The tragic death of Kira Dixon Johnson and other women who die as a result of childbirth were the inspiration for the latest episode of The Resident on Fox — with a poignant tribute paid at the end of the episode.
But what were the circumstances of Kira’s untimely death?
Who was Kira Dixon Johnson?
Kira Dixon Johnson was a young mother who tragically died of internal bleeding following childbirth at Cedars-Sinai Medical Center. She died from complications following cesarean section, 12 hours after she gave birth to her son, Langston.
Johnson’s tragic passing inspired Lea’s story told in yesterday’s episode of The Resident.
According to Kira’s husband Charles S. Johnson IV, in a lawsuit he filed seeking damages for wrongful death and negligence, his wife Kira, 39, was in good health when she arrived on April 12, 2016 at Cedars-Sinai Medical Center in Los Angeles for a C-section to deliver their second son.
But Kira died 12 hours after she gave birth due to loss of blood.
Kira’s husband’s lawsuit
In his lawsuit, Johnson claimed that the medical staff at Cedars-Sinai could have prevented Kira’s death. Court documents reportedly show that blood was first seen in Kira’s urine early enough to save her life, but her OBGYN was notified of the internal bleeding too late — precisely more than six hours after blood was first detected in her urine on April 13.
Autopsy showed that she died of hemorrhagic shock.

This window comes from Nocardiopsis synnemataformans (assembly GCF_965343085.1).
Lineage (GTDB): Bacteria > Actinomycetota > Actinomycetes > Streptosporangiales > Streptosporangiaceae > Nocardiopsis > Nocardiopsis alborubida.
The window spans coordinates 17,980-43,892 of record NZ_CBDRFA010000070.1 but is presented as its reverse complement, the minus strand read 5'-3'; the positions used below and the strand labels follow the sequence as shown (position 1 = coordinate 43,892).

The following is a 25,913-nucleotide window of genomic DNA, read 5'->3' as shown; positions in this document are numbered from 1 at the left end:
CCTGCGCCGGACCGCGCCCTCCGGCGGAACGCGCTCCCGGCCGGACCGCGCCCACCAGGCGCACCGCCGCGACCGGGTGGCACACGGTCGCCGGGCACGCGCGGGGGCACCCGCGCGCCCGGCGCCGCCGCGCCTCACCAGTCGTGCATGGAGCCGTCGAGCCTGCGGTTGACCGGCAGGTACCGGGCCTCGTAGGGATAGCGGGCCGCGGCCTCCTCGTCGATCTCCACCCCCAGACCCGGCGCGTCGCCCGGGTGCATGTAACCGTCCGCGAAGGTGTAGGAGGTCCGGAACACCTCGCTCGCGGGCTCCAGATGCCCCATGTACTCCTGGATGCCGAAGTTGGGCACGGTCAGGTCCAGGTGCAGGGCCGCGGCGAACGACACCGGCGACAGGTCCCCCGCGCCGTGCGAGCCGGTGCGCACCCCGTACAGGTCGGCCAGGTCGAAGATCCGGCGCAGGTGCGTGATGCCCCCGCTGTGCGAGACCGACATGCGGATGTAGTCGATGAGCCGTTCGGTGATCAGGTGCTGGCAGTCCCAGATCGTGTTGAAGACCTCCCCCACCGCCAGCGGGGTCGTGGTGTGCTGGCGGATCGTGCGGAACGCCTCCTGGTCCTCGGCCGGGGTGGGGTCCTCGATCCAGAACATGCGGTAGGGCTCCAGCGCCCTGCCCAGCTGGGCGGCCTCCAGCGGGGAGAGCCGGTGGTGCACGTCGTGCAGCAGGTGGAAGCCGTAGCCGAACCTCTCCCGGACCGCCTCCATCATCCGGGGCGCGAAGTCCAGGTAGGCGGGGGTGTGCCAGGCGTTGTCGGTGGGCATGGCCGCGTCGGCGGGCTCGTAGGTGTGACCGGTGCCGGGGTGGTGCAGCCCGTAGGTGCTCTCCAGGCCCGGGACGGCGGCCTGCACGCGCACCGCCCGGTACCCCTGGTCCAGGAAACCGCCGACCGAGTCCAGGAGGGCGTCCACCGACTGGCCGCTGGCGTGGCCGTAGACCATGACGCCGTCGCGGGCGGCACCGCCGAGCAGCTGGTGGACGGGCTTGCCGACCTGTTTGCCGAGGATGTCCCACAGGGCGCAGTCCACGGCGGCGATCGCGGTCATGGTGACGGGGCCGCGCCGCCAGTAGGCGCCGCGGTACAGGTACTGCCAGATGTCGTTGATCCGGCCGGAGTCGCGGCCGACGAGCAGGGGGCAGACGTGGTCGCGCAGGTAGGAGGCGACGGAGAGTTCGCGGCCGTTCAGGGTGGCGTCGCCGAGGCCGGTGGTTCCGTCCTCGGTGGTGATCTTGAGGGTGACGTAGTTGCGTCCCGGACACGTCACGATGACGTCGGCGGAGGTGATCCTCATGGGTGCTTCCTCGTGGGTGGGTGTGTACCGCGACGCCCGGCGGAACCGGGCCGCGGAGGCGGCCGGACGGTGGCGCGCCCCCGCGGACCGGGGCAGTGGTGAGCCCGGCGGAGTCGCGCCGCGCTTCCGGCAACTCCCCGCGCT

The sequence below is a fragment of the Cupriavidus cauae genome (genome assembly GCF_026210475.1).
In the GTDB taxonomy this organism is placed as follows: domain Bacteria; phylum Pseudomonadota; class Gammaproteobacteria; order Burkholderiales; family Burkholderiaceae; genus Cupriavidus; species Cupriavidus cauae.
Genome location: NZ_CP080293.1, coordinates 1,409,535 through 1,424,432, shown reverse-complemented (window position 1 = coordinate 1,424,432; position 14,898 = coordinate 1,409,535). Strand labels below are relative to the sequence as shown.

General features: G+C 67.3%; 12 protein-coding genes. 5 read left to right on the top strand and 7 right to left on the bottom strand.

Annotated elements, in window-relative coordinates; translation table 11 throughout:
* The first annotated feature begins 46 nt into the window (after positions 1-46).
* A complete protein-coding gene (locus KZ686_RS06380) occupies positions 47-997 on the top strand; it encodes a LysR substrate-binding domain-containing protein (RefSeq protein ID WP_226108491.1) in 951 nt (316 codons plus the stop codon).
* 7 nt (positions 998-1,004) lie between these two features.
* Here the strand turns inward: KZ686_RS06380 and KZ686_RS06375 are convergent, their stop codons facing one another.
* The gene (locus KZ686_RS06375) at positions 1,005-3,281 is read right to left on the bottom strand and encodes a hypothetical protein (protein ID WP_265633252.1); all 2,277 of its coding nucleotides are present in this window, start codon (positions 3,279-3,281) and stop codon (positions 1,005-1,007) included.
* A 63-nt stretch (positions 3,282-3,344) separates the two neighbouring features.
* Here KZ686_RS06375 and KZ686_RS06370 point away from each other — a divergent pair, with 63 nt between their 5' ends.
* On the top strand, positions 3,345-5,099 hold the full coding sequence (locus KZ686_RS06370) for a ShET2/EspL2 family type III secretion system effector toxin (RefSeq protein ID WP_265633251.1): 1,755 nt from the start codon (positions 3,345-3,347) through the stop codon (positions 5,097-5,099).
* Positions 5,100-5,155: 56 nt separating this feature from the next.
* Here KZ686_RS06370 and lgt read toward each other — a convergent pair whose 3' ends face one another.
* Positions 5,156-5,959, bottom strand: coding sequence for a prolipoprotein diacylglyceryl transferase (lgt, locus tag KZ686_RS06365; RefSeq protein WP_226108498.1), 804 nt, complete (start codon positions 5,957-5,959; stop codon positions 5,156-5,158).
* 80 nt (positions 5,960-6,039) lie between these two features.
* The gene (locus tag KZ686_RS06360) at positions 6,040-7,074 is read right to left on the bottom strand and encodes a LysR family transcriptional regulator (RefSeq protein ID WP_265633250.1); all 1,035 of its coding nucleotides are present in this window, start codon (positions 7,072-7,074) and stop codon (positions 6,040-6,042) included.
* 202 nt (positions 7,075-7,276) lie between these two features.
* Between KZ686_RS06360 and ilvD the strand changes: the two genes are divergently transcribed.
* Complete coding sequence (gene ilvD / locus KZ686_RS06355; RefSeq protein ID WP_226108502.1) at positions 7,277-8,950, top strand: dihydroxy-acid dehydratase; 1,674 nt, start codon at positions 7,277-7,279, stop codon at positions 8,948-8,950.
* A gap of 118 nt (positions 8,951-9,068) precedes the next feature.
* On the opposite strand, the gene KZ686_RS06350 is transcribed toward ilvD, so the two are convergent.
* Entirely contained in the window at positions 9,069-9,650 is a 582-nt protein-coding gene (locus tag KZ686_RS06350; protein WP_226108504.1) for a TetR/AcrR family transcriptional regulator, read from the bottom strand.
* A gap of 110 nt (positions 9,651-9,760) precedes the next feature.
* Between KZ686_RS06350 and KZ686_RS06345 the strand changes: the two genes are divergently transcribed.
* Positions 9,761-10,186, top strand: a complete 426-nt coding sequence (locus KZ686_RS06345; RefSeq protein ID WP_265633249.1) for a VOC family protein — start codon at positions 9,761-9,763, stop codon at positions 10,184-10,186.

Johnson and the show’s producers said that the episode attempts to draw attention to the fact that American women, especially black women, deserve better care than they are getting and that the delivery of health care needs closer regulatory supervision to reduce the incidence of such tragedies.
The U.S. maternal mortality rates are disturbing
The episode presented shocking statistics which show that compared with many of America’s peers in the developed world, American mothers face graver dangers during childbirth due to negligence and poor healthcare standards.
Every year more than 50,000 American women reportedly suffer complications from childbirth and about 700 die.
The stats are even more dire for African American women who are nearly four times more likely than white women to die as a result of complications related to pregnancy and childbirth.
The stats also reportedly show that maternal mortality rates are related to the income levels of women and that women with lower income (which includes a higher proportion of black people) die at greater rates than higher income women (a higher proportion of white people).
Many fans praised The Resident last night for trying to draw attention to the issue.
NO WOMAN SHOULD GO INTO THE HOSPITAL TO GIVE BIRTH AND NOT MAKE IT OUT ALIVE. End. Of. Story. #TheResident
— The Resident Rulebreakers Podcast (@ResidentPodcast) April 16, 2019
Kudos to #TheResident for addressing a major issue in the medical industry where patients of color aren’t taken as seriously as their white counter parts.
— Chaz (@chazapher) April 16, 2019
— Bri Montgomery (@freetobeBri) April 16, 2019
If you haven’t watched an episode of #TheResident I’d recommend you watch tonight’s episode. The episode is called “If Not Now. When?” It specifically shows how black women are ignored within healthcare systems but more importantly ignored for just being Black.
— Melanin Afficianado (@MelaninPapi24) April 16, 2019
The Resident airs at 8/7c on Mondays on Fox.
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